As we’re about to ring in the New Year it seems an appropriate time to tell the story of Donald Woods’ dramatic escape from South Africa some thirty years ago. Woods, editor at the time of the East London-based newspaper, Daily Dispatch, had been issued with a five year banning order after being arrested at the airport trying to leave the country. After years of speaking out against the government through his work, Woods had finally realised that things in South Africa had reached the point where he could no longer function effectively as a journalist and felt it necessary to leave South Africa in order to carry on the fight from the other side. A generally convivial character, Woods had become angry and disillusioned after the murder of Steve Biko. At the request of the black journalists working under him Woods had met with Steve Biko before his death, and was particularly impressed by the man. After Biko’s death was passed off by the government as the accidental result of a hunger strike, Woods came into possession of a number of photographs of Biko’s body showing signs of torture. His outrage at the injustice of the situation made Woods even more vocal against the apartheid government, putting his and his family’s lives at risk.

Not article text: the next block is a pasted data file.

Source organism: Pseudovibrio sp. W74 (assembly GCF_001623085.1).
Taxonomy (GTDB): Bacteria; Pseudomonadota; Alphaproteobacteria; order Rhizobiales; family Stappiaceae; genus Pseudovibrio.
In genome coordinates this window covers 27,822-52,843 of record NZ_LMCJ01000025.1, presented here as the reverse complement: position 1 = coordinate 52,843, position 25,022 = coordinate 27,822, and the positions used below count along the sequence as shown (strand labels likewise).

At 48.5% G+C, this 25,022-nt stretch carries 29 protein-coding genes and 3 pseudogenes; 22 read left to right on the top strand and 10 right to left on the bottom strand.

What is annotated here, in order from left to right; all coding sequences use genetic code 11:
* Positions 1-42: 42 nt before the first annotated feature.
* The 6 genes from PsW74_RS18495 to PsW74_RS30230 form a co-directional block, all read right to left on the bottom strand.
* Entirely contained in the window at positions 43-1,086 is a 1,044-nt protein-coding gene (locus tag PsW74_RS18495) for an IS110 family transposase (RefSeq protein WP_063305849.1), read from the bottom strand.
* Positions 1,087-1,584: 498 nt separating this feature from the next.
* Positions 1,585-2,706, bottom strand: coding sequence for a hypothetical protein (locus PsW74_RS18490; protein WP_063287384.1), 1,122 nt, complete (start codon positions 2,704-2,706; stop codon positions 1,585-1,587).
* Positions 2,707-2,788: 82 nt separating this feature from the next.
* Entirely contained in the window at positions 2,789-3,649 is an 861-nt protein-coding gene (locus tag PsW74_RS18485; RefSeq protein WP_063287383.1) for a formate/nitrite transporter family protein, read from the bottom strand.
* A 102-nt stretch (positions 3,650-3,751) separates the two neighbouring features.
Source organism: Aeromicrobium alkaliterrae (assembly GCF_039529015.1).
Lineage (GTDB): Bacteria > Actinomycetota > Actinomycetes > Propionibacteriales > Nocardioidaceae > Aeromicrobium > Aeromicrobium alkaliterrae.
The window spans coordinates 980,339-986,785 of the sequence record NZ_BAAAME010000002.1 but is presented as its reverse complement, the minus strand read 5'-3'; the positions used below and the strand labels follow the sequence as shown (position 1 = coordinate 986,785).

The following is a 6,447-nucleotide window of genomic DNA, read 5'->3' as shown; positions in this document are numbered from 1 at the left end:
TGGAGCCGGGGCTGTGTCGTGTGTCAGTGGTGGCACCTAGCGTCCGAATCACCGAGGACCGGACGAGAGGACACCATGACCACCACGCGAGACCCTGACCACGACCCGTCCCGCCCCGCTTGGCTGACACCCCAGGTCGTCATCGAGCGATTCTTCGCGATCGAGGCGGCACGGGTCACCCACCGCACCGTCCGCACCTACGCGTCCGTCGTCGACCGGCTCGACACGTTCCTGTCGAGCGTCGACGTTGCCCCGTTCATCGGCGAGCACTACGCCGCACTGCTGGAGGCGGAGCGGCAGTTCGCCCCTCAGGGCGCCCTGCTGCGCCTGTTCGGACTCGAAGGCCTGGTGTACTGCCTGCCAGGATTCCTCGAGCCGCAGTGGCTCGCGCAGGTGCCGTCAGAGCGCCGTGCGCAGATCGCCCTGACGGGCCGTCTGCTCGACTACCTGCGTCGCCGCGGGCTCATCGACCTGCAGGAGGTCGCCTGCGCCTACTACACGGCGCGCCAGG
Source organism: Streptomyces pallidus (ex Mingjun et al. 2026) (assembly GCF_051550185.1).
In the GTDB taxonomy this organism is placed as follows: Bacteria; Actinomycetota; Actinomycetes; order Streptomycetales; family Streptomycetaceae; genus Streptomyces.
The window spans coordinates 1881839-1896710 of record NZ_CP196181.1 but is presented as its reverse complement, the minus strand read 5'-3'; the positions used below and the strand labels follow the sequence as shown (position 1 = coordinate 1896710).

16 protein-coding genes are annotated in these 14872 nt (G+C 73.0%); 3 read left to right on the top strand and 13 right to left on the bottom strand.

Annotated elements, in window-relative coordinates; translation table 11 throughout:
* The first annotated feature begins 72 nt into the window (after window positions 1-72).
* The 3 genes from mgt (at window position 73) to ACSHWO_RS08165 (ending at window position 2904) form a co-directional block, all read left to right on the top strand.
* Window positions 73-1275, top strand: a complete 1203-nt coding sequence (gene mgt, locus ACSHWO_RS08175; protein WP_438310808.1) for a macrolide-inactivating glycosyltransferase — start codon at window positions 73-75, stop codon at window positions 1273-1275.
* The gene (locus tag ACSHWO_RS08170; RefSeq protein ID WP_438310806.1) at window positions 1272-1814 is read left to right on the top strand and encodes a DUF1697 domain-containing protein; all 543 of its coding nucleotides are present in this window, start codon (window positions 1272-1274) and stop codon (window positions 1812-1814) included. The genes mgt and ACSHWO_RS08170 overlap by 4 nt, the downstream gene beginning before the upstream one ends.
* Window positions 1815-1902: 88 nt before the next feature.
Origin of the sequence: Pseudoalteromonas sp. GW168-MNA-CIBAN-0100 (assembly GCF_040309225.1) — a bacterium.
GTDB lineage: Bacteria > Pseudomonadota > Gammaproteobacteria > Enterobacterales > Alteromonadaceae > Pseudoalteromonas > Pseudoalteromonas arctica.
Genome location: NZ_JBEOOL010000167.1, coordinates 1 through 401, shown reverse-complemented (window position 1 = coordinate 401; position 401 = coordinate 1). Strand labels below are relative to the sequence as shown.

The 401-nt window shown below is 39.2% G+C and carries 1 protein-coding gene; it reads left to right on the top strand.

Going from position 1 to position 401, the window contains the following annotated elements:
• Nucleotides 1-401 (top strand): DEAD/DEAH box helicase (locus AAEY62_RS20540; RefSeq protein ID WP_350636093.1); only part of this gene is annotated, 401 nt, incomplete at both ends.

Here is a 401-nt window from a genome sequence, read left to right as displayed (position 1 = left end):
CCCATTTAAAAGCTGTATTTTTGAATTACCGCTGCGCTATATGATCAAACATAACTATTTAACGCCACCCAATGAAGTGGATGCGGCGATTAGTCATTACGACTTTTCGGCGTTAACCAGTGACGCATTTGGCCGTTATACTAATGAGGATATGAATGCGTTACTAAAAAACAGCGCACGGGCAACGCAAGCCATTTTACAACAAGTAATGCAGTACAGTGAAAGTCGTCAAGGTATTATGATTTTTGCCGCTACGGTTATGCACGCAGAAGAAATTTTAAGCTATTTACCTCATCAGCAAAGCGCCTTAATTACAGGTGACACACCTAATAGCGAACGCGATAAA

Having being placed under house arrest, Woods decided that it was time to plan his escape – he intended to publish a book exposing the South African government’s atrocities, including the story and dramatic photos of Steve Biko, and wanted to be able to talk to people about the book, and also about what was about happening in South Africa.
A plan was made to cross the border into Lesotho, with the final destination for Woods and his family being England. Woods and his accomplices, who included an Australian diplomat, the then-editor of the Rand Daily Mail, Allister Sparks, and a former security police officer, decided to plan the great escape for New Year’s eve, as the security police would have lowered their guard, and the number of police on duty would also be less.
Woods borrowed the passport of a local Irish Catholic priest, disguised himself as a clergyman and set off on his journey on December 31st 1977. Aided by the ex-security officer, Woods made his way into Lesotho unhindered, but found that his wife and five children were stuck on the other side of the flooded Telle River. A Lesotho government official managed to fetch them and bring them to safety, and the family was later flown to Botswana, and eventually London where they were granted political asylum.
Himalaya House, the offices the Black Consciousness Movement headed up by Steve Biko, now forms part of Durban’s Liberation Heritage Route.